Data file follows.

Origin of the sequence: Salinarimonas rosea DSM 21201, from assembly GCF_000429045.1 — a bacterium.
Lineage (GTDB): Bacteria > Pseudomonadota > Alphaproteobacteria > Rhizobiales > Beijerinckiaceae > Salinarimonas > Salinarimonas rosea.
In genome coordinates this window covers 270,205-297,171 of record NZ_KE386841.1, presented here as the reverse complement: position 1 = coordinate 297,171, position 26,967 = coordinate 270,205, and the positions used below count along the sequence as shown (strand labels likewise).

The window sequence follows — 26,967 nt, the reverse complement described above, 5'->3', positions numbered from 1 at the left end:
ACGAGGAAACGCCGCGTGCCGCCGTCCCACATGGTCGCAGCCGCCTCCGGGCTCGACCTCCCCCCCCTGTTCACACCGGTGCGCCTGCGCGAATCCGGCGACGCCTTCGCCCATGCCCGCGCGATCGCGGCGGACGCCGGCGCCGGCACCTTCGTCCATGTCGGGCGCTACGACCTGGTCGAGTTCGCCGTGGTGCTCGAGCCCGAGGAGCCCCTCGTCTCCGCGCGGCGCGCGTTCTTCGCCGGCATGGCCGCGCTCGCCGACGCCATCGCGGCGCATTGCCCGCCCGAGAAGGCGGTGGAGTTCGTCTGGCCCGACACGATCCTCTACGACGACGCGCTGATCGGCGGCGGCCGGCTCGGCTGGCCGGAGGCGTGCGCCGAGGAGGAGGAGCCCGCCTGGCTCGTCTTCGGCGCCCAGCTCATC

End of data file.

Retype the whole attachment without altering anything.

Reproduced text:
Origin of the sequence: Salinarimonas rosea DSM 21201, from assembly GCF_000429045.1 — a bacterium.
Lineage (GTDB): Bacteria > Pseudomonadota > Alphaproteobacteria > Rhizobiales > Beijerinckiaceae > Salinarimonas > Salinarimonas rosea.
In genome coordinates this window covers 270,205-297,171 of record NZ_KE386841.1, presented here as the reverse complement: position 1 = coordinate 297,171, position 26,967 = coordinate 270,205, and the positions used below count along the sequence as shown (strand labels likewise).

The window sequence follows — 26,967 nt, the reverse complement described above, 5'->3', positions numbered from 1 at the left end:
ACGAGGAAACGCCGCGTGCCGCCGTCCCACATGGTCGCAGCCGCCTCCGGGCTCGACCTCCCCCCCCTGTTCACACCGGTGCGCCTGCGCGAATCCGGCGACGCCTTCGCCCATGCCCGCGCGATCGCGGCGGACGCCGGCGCCGGCACCTTCGTCCATGTCGGGCGCTACGACCTGGTCGAGTTCGCCGTGGTGCTCGAGCCCGAGGAGCCCCTCGTCTCCGCGCGGCGCGCGTTCTTCGCCGGCATGGCCGCGCTCGCCGACGCCATCGCGGCGCATTGCCCGCCCGAGAAGGCGGTGGAGTTCGTCTGGCCCGACACGATCCTCTACGACGACGCGCTGATCGGCGGCGGCCGGCTCGGCTGGCCGGAGGCGTGCGCCGAGGAGGAGGAGCCCGCCTGGCTCGTCTTCGGCGCCCAGCTCATC